Recently, there has been a renewed interest in cell-free methods in biotechnology and synthetic biology4,5,6. Cell-free systems can be augmented with non-biological compounds, and components of diverse biological origin can be combined more easily7. Even though cell-free systems have the apparent disadvantage that they do not "grow and divide", it is conceivable to prepare open cell-free bioreactors with basic metabolic functions and let them synthesize metabolites when provided with simple carbon and energy inputs8. Within the emerging field of synthetic biology, cell-free systems promise to be a more predictable "chassis" for the implementation of synthetic biological functions.

Currently, cell-free gene expression reactions are carried out either using cell extracts (from different sources such as bacteria, yeast, insects), or transcription/translation systems which were optimized for different applications (e.g., prokaryotic vs. eukaryotic gene expression, production of membrane proteins, etc.). A popular protocol for the preparation of bacterial cell extract (commonly termed TXTL) was provided recently by V. Noireaux and coworkers9. Its biophysical properties have been thoroughly characterized10, and the TXTL system has been already used successfully to perform a series of complex biochemical tasks: e.g., the assembly of functional bacteriophages via cell-free expression of the phage genome11, the synthesis of bacterial protein filaments12, or the implementation of cell-free gene circuits13,14.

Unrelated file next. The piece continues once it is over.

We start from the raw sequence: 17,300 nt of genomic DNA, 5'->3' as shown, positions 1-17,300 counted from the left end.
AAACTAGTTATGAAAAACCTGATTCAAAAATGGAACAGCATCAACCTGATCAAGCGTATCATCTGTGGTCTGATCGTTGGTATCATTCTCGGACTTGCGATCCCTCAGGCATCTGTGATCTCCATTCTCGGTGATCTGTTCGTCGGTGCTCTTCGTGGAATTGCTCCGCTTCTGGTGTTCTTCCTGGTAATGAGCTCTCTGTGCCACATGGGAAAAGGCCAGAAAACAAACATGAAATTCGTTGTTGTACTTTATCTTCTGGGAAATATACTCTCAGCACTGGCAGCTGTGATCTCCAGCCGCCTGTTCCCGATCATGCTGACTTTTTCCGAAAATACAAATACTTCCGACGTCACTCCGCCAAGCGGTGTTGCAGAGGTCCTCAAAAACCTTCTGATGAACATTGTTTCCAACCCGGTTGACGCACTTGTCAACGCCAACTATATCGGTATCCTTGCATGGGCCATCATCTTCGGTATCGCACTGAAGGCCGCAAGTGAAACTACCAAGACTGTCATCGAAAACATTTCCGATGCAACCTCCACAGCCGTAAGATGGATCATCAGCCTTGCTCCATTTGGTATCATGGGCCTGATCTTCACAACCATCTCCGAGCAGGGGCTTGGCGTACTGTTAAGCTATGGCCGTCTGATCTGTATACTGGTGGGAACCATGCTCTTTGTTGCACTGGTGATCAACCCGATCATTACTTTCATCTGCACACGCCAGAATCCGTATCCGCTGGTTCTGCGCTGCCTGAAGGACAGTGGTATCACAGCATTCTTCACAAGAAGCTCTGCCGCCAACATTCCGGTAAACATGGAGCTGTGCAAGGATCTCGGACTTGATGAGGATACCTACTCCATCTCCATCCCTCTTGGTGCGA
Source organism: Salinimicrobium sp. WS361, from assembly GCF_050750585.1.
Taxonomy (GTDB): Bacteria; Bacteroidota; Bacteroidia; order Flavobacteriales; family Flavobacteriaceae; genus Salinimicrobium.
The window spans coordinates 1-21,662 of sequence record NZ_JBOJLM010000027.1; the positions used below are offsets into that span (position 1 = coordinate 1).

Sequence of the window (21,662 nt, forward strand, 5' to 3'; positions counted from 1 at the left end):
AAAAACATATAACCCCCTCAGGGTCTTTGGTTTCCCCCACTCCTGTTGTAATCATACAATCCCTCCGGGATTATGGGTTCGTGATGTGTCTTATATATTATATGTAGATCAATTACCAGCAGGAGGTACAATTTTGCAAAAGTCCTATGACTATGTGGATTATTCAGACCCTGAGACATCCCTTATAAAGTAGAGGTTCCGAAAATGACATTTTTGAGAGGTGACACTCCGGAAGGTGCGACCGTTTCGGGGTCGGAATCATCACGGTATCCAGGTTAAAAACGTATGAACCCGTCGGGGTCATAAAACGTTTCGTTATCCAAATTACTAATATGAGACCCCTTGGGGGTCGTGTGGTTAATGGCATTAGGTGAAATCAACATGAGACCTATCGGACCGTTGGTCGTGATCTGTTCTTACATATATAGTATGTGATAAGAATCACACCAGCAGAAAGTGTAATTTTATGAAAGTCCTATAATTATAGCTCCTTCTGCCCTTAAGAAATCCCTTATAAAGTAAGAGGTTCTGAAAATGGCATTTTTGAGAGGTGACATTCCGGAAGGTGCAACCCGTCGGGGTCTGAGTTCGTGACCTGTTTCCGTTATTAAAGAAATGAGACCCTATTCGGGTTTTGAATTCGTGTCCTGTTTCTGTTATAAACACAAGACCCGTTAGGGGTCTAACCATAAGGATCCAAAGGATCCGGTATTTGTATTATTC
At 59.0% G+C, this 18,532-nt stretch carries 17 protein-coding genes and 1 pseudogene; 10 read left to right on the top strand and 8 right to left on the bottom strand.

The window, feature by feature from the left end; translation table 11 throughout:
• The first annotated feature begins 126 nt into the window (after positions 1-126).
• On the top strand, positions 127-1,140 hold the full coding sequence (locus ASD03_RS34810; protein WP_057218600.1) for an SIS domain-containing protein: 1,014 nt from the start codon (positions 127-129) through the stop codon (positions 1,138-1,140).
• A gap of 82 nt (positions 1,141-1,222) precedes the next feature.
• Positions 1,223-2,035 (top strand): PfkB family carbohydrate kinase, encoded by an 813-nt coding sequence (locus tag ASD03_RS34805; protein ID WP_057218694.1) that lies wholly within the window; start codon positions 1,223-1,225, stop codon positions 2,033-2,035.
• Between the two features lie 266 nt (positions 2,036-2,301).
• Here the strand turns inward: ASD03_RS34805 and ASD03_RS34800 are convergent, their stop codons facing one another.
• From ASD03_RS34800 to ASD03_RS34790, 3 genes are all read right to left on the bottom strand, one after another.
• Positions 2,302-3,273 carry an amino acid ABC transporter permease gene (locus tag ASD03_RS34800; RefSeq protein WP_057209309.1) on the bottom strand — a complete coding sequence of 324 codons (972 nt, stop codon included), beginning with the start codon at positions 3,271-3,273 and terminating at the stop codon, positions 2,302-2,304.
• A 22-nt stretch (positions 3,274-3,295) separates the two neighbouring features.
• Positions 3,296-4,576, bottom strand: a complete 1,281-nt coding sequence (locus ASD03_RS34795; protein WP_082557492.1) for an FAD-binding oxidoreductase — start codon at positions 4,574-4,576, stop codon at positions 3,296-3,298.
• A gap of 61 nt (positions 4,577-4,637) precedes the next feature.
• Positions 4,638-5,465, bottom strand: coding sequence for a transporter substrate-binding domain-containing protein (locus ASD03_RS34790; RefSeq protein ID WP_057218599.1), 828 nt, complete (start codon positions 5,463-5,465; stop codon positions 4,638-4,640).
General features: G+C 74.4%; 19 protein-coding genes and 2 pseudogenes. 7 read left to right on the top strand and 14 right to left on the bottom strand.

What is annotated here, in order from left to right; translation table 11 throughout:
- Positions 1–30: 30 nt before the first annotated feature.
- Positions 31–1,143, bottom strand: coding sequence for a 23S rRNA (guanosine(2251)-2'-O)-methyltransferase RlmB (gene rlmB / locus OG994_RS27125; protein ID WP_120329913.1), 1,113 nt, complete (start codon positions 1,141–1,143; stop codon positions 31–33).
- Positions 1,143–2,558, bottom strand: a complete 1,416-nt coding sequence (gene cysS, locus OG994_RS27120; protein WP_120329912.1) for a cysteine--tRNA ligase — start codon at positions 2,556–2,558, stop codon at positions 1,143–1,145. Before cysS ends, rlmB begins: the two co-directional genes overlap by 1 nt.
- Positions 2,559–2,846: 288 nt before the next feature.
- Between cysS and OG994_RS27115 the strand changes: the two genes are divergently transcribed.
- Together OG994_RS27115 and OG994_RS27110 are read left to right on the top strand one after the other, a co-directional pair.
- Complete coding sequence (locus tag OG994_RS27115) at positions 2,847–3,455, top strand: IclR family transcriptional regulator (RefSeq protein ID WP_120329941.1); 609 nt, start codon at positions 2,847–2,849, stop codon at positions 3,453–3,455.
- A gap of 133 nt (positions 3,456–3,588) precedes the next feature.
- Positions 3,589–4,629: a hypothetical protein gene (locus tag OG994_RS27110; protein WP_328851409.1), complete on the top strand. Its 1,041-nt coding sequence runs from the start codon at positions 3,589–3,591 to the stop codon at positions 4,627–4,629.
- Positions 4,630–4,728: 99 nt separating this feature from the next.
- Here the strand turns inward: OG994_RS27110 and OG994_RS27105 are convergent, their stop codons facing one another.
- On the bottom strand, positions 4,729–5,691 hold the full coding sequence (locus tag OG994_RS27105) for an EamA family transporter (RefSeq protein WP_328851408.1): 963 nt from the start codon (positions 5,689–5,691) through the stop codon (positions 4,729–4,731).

Another system popular in cell-free synthetic biology is the PURE system, which is reconstituted from purified components15,16. Compared to the TXTL system, it does not contain nucleases or protein degradation machinery. While degradation of linear DNA, RNA molecules or proteins is less of an issue in the PURE system, decay pathways are actually important for the implementation of dynamical functions. In order to reduce the effect of exonuclease degradation of linear gene templates in the TXTL system (through RecBCD), the end-protecting GamS protein has to be added. Both the TXTL and the PURE system are commercially available.